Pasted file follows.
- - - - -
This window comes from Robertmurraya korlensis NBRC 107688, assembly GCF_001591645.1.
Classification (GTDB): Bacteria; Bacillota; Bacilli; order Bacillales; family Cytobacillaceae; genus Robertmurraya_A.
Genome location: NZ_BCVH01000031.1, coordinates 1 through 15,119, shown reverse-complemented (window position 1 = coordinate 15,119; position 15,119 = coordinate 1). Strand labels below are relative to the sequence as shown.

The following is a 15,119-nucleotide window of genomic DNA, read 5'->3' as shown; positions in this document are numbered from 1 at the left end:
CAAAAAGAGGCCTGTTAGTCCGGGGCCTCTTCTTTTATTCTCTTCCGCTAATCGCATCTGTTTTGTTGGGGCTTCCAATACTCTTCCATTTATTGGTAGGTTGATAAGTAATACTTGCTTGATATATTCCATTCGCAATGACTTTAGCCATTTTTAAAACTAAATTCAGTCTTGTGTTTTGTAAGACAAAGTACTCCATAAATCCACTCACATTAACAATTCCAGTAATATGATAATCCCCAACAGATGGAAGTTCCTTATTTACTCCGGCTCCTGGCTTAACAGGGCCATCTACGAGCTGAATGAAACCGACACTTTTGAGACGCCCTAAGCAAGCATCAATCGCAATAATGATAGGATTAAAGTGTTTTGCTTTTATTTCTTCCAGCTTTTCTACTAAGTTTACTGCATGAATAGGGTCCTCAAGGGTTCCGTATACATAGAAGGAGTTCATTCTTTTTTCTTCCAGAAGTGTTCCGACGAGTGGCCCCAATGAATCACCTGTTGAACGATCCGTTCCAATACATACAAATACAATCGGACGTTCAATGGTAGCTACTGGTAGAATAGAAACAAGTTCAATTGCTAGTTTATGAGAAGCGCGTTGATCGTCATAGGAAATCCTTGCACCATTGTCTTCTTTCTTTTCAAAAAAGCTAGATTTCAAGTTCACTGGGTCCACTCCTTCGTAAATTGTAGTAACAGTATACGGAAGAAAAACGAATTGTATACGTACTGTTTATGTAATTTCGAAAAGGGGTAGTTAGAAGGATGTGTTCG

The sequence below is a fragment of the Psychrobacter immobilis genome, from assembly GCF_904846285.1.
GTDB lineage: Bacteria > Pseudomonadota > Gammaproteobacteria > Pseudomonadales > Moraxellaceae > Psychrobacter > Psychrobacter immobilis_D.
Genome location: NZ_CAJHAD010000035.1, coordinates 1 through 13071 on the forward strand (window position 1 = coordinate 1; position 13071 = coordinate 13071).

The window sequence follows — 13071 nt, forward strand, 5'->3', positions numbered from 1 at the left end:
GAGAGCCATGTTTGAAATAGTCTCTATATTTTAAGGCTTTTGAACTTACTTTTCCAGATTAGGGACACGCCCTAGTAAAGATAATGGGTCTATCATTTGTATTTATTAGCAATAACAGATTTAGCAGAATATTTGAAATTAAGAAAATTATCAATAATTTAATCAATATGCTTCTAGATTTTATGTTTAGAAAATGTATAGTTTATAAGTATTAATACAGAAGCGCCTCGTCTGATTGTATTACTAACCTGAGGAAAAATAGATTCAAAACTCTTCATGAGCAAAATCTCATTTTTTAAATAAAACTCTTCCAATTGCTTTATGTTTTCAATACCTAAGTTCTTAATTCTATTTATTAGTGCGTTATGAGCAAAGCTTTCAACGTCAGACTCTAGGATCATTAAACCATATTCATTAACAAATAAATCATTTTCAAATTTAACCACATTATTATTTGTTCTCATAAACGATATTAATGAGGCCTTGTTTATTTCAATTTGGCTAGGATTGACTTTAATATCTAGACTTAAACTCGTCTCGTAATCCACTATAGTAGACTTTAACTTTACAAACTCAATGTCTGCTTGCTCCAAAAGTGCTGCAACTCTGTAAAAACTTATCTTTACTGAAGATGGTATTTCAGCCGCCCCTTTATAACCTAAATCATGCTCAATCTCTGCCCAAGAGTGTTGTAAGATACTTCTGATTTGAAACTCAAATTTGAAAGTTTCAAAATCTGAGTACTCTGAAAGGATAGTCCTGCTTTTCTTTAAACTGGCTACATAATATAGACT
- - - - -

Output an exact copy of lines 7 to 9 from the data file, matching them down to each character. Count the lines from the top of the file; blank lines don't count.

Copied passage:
GTDB lineage: Bacteria > Pseudomonadota > Gammaproteobacteria > Pseudomonadales > Moraxellaceae > Psychrobacter > Psychrobacter immobilis_D.
Genome location: NZ_CAJHAD010000035.1, coordinates 1 through 13071 on the forward strand (window position 1 = coordinate 1; position 13071 = coordinate 13071).

The window sequence follows — 13071 nt, forward strand, 5'->3', positions numbered from 1 at the left end: